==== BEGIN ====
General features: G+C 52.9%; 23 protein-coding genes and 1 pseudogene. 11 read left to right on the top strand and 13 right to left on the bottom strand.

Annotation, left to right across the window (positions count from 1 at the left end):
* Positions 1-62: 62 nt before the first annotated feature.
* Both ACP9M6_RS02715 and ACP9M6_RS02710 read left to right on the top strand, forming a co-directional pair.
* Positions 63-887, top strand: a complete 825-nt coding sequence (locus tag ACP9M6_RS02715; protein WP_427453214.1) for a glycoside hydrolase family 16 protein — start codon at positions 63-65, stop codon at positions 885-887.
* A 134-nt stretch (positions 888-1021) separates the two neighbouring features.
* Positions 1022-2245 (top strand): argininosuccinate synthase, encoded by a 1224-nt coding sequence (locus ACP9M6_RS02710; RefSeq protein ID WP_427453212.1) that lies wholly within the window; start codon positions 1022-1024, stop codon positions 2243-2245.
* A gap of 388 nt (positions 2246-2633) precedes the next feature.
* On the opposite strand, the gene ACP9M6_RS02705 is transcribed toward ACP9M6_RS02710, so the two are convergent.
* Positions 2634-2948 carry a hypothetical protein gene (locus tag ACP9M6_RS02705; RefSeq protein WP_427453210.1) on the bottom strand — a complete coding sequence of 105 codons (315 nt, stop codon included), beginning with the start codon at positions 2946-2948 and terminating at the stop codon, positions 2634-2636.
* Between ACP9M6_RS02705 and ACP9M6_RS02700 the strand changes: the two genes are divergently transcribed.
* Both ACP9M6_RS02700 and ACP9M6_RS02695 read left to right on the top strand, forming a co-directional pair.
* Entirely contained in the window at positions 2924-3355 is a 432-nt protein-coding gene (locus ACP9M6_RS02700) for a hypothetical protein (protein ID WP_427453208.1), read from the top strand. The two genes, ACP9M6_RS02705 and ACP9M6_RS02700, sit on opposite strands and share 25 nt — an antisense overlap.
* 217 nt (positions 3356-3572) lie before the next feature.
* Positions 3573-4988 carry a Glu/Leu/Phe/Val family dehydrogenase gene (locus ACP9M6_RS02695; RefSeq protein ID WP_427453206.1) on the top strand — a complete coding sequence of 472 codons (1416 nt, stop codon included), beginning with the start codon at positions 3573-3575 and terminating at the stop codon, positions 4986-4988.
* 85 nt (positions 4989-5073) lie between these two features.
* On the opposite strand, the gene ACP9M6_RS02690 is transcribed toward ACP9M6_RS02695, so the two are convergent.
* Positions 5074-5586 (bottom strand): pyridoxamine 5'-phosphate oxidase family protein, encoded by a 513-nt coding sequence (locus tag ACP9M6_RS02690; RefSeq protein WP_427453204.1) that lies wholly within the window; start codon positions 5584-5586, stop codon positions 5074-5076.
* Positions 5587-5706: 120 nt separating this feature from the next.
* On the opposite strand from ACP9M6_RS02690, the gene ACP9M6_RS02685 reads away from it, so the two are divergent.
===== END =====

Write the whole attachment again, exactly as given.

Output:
General features: G+C 52.9%; 23 protein-coding genes and 1 pseudogene. 11 read left to right on the top strand and 13 right to left on the bottom strand.

Annotation, left to right across the window (positions count from 1 at the left end):
* Positions 1-62: 62 nt before the first annotated feature.
* Both ACP9M6_RS02715 and ACP9M6_RS02710 read left to right on the top strand, forming a co-directional pair.
* Positions 63-887, top strand: a complete 825-nt coding sequence (locus tag ACP9M6_RS02715; protein WP_427453214.1) for a glycoside hydrolase family 16 protein — start codon at positions 63-65, stop codon at positions 885-887.
* A 134-nt stretch (positions 888-1021) separates the two neighbouring features.
* Positions 1022-2245 (top strand): argininosuccinate synthase, encoded by a 1224-nt coding sequence (locus ACP9M6_RS02710; RefSeq protein ID WP_427453212.1) that lies wholly within the window; start codon positions 1022-1024, stop codon positions 2243-2245.
* A gap of 388 nt (positions 2246-2633) precedes the next feature.
* On the opposite strand, the gene ACP9M6_RS02705 is transcribed toward ACP9M6_RS02710, so the two are convergent.
* Positions 2634-2948 carry a hypothetical protein gene (locus tag ACP9M6_RS02705; RefSeq protein WP_427453210.1) on the bottom strand — a complete coding sequence of 105 codons (315 nt, stop codon included), beginning with the start codon at positions 2946-2948 and terminating at the stop codon, positions 2634-2636.
* Between ACP9M6_RS02705 and ACP9M6_RS02700 the strand changes: the two genes are divergently transcribed.
* Both ACP9M6_RS02700 and ACP9M6_RS02695 read left to right on the top strand, forming a co-directional pair.
* Entirely contained in the window at positions 2924-3355 is a 432-nt protein-coding gene (locus ACP9M6_RS02700) for a hypothetical protein (protein ID WP_427453208.1), read from the top strand. The two genes, ACP9M6_RS02705 and ACP9M6_RS02700, sit on opposite strands and share 25 nt — an antisense overlap.
* 217 nt (positions 3356-3572) lie before the next feature.
* Positions 3573-4988 carry a Glu/Leu/Phe/Val family dehydrogenase gene (locus ACP9M6_RS02695; RefSeq protein ID WP_427453206.1) on the top strand — a complete coding sequence of 472 codons (1416 nt, stop codon included), beginning with the start codon at positions 3573-3575 and terminating at the stop codon, positions 4986-4988.
* 85 nt (positions 4989-5073) lie between these two features.
* On the opposite strand, the gene ACP9M6_RS02690 is transcribed toward ACP9M6_RS02695, so the two are convergent.
* Positions 5074-5586 (bottom strand): pyridoxamine 5'-phosphate oxidase family protein, encoded by a 513-nt coding sequence (locus tag ACP9M6_RS02690; RefSeq protein WP_427453204.1) that lies wholly within the window; start codon positions 5584-5586, stop codon positions 5074-5076.
* Positions 5587-5706: 120 nt separating this feature from the next.
* On the opposite strand from ACP9M6_RS02690, the gene ACP9M6_RS02685 reads away from it, so the two are divergent.